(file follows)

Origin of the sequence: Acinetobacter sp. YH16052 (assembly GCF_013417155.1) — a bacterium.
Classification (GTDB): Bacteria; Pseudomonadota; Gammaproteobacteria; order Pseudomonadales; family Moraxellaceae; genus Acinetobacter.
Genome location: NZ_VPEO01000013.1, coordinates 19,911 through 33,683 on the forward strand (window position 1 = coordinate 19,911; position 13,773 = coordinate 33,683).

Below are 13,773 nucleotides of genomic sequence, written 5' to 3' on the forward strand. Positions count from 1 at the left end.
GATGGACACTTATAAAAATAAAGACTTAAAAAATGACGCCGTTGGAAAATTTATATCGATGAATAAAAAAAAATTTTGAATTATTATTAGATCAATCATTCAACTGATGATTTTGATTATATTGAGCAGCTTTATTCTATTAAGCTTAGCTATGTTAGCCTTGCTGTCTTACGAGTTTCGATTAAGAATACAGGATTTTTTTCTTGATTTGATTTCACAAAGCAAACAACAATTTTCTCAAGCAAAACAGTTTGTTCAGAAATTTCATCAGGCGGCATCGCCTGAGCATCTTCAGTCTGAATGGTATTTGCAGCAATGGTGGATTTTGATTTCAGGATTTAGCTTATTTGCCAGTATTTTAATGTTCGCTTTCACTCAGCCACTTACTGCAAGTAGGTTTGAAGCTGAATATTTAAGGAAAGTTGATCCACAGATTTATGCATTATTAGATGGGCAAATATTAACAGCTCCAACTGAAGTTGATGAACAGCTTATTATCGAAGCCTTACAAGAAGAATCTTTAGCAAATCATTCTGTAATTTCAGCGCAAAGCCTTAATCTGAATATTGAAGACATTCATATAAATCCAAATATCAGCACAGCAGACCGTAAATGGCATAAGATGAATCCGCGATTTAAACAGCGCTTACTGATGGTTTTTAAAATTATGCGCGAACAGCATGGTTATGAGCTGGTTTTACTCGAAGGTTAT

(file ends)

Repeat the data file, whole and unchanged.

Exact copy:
Origin of the sequence: Acinetobacter sp. YH16052 (assembly GCF_013417155.1) — a bacterium.
Classification (GTDB): Bacteria; Pseudomonadota; Gammaproteobacteria; order Pseudomonadales; family Moraxellaceae; genus Acinetobacter.
Genome location: NZ_VPEO01000013.1, coordinates 19,911 through 33,683 on the forward strand (window position 1 = coordinate 19,911; position 13,773 = coordinate 33,683).

Below are 13,773 nucleotides of genomic sequence, written 5' to 3' on the forward strand. Positions count from 1 at the left end.
GATGGACACTTATAAAAATAAAGACTTAAAAAATGACGCCGTTGGAAAATTTATATCGATGAATAAAAAAAAATTTTGAATTATTATTAGATCAATCATTCAACTGATGATTTTGATTATATTGAGCAGCTTTATTCTATTAAGCTTAGCTATGTTAGCCTTGCTGTCTTACGAGTTTCGATTAAGAATACAGGATTTTTTTCTTGATTTGATTTCACAAAGCAAACAACAATTTTCTCAAGCAAAACAGTTTGTTCAGAAATTTCATCAGGCGGCATCGCCTGAGCATCTTCAGTCTGAATGGTATTTGCAGCAATGGTGGATTTTGATTTCAGGATTTAGCTTATTTGCCAGTATTTTAATGTTCGCTTTCACTCAGCCACTTACTGCAAGTAGGTTTGAAGCTGAATATTTAAGGAAAGTTGATCCACAGATTTATGCATTATTAGATGGGCAAATATTAACAGCTCCAACTGAAGTTGATGAACAGCTTATTATCGAAGCCTTACAAGAAGAATCTTTAGCAAATCATTCTGTAATTTCAGCGCAAAGCCTTAATCTGAATATTGAAGACATTCATATAAATCCAAATATCAGCACAGCAGACCGTAAATGGCATAAGATGAATCCGCGATTTAAACAGCGCTTACTGATGGTTTTTAAAATTATGCGCGAACAGCATGGTTATGAGCTGGTTTTACTCGAAGGTTAT